No cookbook is an island - chefs and authors borrow from and reference each other all the time. Following such references remains needlessly difficult, though. Anyone who has ever lost an hour (or several) on Wikipedia will know the experience of “falling down a rabbit hole” to discover new and unexpected worlds of knowledge. This sort of freewheeling exploration would transform the cookbook literature. Imagine how much more valuable classic reference works such as Niki Segnit’s Flavour Thesaurus or Harold McGee’s On Food & Cooking could be if they could be integrated to serve as road maps and guides to a wider universe of online culinary knowledge.
4. Be discoverable
Behind the scenes at Google, Microsoft and Facebook, machine-learning researchers are finding ways to deliver better and more relevant search results and recommendations by mining the “knowledge graph”.
The world of food is a richly interconnected “graph” of recipes, ingredients, authors, chefs, restaurants, places, events and mouth-watering pictures. With the right combination of smart algorithms together with human curation by experts who truly “get” food, we can not only help readers explore their existing interests, but also guide them towards new possibilities they didn’t even realize they would like.
5. Get people cooking
Internet-based food delivery startups light-heartedly suggest that home-cooking has had its day. Behind the humour, though, lurks a genuine risk that we may lose touch with our culinary heritage, and become disconnected from our understanding of food.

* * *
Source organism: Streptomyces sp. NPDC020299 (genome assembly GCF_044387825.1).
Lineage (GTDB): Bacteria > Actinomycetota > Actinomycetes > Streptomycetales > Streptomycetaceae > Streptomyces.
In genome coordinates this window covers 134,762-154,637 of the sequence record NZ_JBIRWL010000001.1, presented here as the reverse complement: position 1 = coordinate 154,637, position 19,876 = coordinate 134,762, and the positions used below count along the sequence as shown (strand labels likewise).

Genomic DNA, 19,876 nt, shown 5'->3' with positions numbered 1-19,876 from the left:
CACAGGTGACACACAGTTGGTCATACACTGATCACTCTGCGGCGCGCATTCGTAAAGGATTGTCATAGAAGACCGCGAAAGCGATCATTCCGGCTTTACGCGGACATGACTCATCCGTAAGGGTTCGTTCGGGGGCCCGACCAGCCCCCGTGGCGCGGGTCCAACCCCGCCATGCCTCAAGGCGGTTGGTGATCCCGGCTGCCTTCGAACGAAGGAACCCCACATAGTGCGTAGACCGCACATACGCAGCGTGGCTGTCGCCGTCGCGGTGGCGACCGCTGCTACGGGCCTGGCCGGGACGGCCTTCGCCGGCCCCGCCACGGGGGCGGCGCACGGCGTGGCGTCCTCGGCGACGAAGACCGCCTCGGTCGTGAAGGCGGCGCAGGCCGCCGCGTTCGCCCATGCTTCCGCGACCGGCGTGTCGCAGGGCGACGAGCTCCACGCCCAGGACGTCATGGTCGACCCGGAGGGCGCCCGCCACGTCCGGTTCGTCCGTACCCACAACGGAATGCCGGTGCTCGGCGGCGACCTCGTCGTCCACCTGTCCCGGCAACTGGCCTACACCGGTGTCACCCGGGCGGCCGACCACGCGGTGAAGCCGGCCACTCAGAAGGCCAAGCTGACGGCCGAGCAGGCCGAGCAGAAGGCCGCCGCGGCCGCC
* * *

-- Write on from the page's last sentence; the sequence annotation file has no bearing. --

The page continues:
The millions subscribing to the Sorted Food YouTube channel, and millions more posting pictures of their culinary creations on Instagram make clear that, in the right circumstances, the Internet can stimulate rather than suppress the desire to cook.
Food, like music, is something we come back to, explore and rediscover. Technology can help us revisit the old favourites we grew up with, while also sampling the latest trends with the cool kids.
It’s finally time for the world of cookbooks to join the digital party.
This is an entry in our series of more than 30 "Five-Minute Manifestos" for The Future of the Book Business. In his article Those magnificent manifestos, The Bookseller editor Philip Jones revisited his call for the FutureBook community to reflect on five years of the digital dynamic, "to challenge the customs we have begun to adopt." The response has been robust, and we thank all our manifesto writers. See their articles here.
We're happy to announce that Emma Barnes and Alastair Horne have been chosen to present their manifestos at the FutureBook Conference. Their presentations are two high points in an engaging range of perspectives from many parts of the industry.
Bookings close 27th November for our fifth-anniversary FutureBook Conference at the Mermaid in London, hurry.
- A manifesto for cookbooks in a digital age | Matthew Cockerill
- A manifesto for self-publishing companies | Ronan Colgan
- A manifesto for new formats | Rosie Maynard
- A manifesto for the open book | Mithu Lucraft
- A manifesto for new business models | Jaya Jha
- A manifesto for digital book designers | Azim Ozakil
Main image - iStockphoto: Tulcarion